The collision between the “volume-to-value” movement and the pharmaceutical and biotech industries over the next few years will have a powerful impact on them and on the healthcare industry and on us as customers, patients, and payers.
On the one hand, pharma is perhaps the part of the healthcare industry least exposed to direct price regulation under the Obama reforms. The actual costs of pharmaceuticals have been rising as a percentage of what people spend on healthcare, and are seen as the part they have the least influence on. At the same time, many new drugs for cancer and other life-threatening diseases have come with astonishingly high price tags, often not fully covered by insurance (due to the high deductibles and co-pays of the new plans), and with few ways for regulators or the market to push back on them. The public perceives these huge price tags as threatening people with a Hobson’s choice of bankruptcy or death. In the volatile political atmosphere of the 2016 elections, this leaves the pharmaceutical industry highly exposed to political attack and actual new price regulation.
On the other hand, the pharmaceutical and biotech industries also potentially offer some of the best answers to bringing the cost of healthcare down through the use of personalized medicines, smart medicines, new methods of administration such as implants, as well as the possibilities glimmering at us from recent research of real breakthroughs in such important chronic disease areas as Alzheimers, diabetes, addiction, behavioral medicine, and functional medicine. For the most part, though, these answers remain potential. We will not see them adding to the “value” side of the equation until they become fully integrated into a system that is at risk for the health of its customers and using every trick in the handbook to bring those costs in line.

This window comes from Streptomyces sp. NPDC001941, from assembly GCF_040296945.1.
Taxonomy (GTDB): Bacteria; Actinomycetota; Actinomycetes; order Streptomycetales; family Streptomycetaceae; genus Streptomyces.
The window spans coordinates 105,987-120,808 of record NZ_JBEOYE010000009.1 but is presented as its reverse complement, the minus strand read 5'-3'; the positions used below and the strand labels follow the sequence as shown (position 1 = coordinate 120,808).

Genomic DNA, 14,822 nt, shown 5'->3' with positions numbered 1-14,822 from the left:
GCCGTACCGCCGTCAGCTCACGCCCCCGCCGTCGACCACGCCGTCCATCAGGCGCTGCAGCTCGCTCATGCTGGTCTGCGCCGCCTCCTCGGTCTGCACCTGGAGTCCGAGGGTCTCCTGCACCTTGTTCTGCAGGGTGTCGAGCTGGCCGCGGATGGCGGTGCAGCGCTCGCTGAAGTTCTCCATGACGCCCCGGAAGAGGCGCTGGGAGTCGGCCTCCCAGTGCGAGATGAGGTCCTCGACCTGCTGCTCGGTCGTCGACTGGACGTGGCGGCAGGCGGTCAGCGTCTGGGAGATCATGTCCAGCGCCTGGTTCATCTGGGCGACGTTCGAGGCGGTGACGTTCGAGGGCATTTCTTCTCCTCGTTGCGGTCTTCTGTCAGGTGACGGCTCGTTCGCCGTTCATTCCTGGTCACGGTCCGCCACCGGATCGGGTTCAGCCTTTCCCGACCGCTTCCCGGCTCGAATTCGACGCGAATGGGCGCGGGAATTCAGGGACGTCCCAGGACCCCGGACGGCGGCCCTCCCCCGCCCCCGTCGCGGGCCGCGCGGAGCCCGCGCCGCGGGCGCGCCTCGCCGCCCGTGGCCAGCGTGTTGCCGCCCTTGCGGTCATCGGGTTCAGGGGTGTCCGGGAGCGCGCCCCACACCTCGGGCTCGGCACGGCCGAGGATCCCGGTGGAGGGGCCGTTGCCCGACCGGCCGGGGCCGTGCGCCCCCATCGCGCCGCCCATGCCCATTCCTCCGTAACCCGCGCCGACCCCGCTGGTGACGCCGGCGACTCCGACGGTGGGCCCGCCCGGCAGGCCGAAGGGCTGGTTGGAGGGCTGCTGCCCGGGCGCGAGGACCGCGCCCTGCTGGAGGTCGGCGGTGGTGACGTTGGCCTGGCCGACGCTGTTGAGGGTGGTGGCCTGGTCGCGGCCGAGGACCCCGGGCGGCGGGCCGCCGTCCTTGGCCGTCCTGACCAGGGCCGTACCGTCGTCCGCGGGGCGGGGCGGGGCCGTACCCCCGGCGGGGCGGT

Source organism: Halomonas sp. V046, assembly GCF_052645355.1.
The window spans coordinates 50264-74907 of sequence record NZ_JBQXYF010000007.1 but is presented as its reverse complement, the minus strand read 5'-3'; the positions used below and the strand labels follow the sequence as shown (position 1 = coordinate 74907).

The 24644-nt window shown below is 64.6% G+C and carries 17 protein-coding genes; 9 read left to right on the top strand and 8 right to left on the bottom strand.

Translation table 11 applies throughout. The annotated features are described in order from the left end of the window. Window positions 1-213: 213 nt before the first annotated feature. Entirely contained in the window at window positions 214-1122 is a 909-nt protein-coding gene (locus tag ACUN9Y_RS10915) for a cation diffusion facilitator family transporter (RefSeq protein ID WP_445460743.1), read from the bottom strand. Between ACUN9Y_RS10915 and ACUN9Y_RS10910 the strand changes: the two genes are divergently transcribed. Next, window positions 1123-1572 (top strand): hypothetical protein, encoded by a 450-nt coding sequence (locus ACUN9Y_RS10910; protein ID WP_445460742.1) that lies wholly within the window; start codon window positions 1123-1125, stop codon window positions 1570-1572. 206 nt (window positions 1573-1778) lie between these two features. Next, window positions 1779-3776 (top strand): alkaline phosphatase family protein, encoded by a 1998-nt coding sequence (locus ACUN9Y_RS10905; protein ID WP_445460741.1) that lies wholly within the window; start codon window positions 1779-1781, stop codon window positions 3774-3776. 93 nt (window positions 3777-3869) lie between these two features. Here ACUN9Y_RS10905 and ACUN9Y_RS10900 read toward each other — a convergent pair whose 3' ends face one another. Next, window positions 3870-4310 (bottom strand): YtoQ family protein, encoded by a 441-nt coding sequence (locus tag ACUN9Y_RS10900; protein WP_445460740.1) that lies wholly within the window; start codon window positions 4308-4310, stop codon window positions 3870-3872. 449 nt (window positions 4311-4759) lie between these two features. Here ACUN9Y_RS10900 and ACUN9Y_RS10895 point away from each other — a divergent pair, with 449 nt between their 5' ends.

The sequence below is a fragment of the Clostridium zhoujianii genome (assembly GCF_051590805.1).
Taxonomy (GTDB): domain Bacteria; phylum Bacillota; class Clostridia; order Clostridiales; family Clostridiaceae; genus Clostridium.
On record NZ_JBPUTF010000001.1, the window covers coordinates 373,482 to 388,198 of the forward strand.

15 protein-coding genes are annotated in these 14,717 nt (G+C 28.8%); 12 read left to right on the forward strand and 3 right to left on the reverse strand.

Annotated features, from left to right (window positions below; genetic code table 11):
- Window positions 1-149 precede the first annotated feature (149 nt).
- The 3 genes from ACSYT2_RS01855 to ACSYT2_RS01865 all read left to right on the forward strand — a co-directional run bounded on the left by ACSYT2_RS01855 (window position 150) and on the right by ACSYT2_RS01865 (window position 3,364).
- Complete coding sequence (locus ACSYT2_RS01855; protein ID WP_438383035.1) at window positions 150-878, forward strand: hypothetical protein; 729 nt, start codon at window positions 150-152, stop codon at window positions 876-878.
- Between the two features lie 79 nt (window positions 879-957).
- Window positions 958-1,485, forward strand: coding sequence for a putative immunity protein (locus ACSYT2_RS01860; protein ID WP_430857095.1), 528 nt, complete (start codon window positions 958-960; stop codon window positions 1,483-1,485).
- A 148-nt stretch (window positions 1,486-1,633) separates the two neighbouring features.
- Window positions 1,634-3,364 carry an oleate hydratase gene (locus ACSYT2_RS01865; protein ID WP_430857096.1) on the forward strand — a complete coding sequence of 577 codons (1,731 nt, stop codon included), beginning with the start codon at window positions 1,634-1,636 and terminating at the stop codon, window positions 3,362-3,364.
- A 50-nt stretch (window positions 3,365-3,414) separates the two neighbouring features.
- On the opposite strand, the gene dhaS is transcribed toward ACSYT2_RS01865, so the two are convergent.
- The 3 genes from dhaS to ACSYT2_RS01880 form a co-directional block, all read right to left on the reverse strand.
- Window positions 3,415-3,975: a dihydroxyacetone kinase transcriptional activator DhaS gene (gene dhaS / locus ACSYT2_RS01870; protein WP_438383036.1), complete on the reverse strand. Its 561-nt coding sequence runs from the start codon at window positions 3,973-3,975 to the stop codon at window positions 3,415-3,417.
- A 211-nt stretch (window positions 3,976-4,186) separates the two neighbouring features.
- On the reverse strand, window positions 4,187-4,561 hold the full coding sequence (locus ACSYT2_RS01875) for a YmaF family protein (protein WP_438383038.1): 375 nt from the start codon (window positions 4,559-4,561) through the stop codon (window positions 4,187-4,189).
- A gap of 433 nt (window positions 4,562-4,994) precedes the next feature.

Importantly, who will be the decision-makers? That is broadening rapidly. In the old days, the buyers were just the doctors, and the price-setters were just the sellers — the pharmaceutical industry and the pharmaceutical distributors. Then increasingly the ranks of decision-makers came to include the hospitals and health systems and their buying consortia. Then major retail chains began negotiating prices down for the most common drugs and health plans began dictating generic replacements whenever possible. In the post-Obama world, the decision-makers in market setting for pharmaceuticals are coming to include everyone involved in healthcare costs: Clinicians and healthcare institutional leaders; inventors, entrepreneurs and investors; employers; insurers; government regulators; and consumers themselves.
Increasingly, all of these players will have at least some of the three basics that constitute a real market: reliable information, ability to choose, and incentive to choose well.
Traditionally, the pharmaceutical and industries have defined the value they bring to the customer as simply the benefit of the drug: Does it cure, does it palliate? We are driving rapidly toward a future in which that value will be defined in a much more multi-variate way: What is the actual benefit, at what cost, delivered both to the patient and to the medical and payment systems supporting the patient in the context of systemic, connected, always-on care? This is a big difference, and a much harder challenge to meet.
The pressure is already on.
Joe Flower is an author, speaker and contributing editor to THCB.